Kosmos 35


Kosmos 35 (Russian: Космос 35 meaning Cosmos 35) or Zenit-2 No.21 was a Soviet, first generation, low resolution, optical film-return reconnaissance satellite launched in 1964. A Zenit-2 spacecraft, Kosmos 35 was the twentieth of eighty-one such satellites to be launched[3] and had a mass of 4,730 kilograms (10,430 lb).

Kosmos 35
Mission typeOptical imaging reconnaissance
COSPAR ID1964-039A Edit this at Wikidata
SATCAT no.00833
Mission duration8 days
Spacecraft properties
Spacecraft typeZenit-2
Launch mass4730 kg[1]
Start of mission
Launch date15 July 1964, 11:31:00 GMT
RocketVostok-2 s/n R15001-03
Launch siteBaikonur, Site 31/6
End of mission
Landing date23 July 1964
Orbital parameters
Reference systemGeocentric[2]
RegimeLow Earth
Perigee altitude218 km
Apogee altitude258 km
Period89.2 minutes
Epoch15 July 1964

Kosmos 35 was launched by a Vostok-2 rocket, serial number R15001-03,[4] flying from Site 31/6 at the Baikonur Cosmodrome. The launch took place at 11:31 GMT on 15 July 1964,[5] and following its successful arrival in orbit the spacecraft received its Kosmos designation; along with the International Designator 1964-039A and the Satellite Catalog Number 00833.[6]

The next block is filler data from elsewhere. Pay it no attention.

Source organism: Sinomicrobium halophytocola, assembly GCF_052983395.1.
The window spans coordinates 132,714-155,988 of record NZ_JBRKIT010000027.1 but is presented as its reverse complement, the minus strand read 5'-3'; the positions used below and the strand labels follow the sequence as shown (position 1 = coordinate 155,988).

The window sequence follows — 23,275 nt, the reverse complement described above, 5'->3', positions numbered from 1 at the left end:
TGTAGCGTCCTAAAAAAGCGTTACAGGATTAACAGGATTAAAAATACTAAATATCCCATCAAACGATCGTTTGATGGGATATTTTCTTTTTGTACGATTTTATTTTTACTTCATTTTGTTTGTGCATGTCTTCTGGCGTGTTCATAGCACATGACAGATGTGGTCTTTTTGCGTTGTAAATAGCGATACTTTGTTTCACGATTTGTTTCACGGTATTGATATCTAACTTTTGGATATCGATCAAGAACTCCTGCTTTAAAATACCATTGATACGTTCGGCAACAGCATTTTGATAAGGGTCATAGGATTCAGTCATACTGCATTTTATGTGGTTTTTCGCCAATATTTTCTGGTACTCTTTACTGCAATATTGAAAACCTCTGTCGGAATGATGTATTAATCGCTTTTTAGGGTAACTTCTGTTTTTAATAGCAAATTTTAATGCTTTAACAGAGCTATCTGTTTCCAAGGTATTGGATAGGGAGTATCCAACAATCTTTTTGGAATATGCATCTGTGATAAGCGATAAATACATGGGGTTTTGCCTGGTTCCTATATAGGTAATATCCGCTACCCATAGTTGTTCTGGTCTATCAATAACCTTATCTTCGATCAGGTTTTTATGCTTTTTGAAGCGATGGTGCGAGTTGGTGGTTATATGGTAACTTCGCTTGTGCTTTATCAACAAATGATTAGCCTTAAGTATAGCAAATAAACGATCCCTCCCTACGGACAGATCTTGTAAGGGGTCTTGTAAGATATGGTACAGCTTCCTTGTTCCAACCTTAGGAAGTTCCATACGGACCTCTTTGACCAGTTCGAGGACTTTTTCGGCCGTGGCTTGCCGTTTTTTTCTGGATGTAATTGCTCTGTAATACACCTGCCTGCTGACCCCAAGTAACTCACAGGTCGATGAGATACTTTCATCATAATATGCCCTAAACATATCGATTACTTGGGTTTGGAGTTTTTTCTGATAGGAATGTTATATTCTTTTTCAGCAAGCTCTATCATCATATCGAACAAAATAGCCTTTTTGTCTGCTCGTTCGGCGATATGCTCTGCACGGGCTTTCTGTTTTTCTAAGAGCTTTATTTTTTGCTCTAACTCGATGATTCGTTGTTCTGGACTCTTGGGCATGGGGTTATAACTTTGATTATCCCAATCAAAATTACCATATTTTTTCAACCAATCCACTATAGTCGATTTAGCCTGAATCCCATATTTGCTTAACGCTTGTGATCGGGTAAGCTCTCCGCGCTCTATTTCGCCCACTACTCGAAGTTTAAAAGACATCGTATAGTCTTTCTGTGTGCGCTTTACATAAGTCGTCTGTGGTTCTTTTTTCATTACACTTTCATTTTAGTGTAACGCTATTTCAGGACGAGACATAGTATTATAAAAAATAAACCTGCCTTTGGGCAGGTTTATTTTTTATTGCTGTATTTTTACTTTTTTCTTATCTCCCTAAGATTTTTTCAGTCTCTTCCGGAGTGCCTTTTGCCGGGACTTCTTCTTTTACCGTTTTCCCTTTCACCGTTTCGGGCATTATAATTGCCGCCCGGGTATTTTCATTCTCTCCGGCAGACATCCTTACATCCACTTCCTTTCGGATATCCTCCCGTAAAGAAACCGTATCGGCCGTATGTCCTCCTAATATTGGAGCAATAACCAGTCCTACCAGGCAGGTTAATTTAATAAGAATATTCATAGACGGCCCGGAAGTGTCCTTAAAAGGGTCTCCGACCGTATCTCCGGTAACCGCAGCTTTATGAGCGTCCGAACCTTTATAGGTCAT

Kosmos 35 was operated in a low Earth orbit, it had a perigee of 218 kilometres (135 mi), an apogee of 258 kilometres (160 mi), inclination of 51.3° and an orbital period of 89.2 minutes. On 23 July 1964, after eight days in orbit, the satellite was deorbited with its return capsule descending by parachute for recovery by Soviet forces.[7][8]


  1. ^ https://nssdc.gsfc.nasa.gov/nmc/spacecraft/display.action?id=1964-039A - 27 February 2020
  2. ^ https://nssdc.gsfc.nasa.gov/nmc/spacecraft/displayTrajectory.action?id=1964-039A - 27 February 2020
  3. ^ Krebs, Gunter. "Zenit-2 (11F61)". Gunter's Space Page. Archived from the original on 31 December 2011. Retrieved 17 December 2013.
  4. ^ Wade, Mark. "Vostok 8A92". Encyclopedia Astronautica. Archived from the original on 22 August 2016. Retrieved 13 December 2013.
  5. ^ McDowell, Jonathan. "Launch Log". Jonathan's Space Page. Retrieved 17 December 2013.
  6. ^ "Cosmos 35". National Space Science Data Center. Retrieved 17 December 2013.
  7. ^ McDowell, Jonathan. "Satellite Catalog". Jonathan's Space Page. Retrieved 17 December 2013.
  8. ^ Wade, Mark. "Zenit-2". Encyclopedia Astronautica. Archived from the original on 23 May 2012. Retrieved 17 December 2013.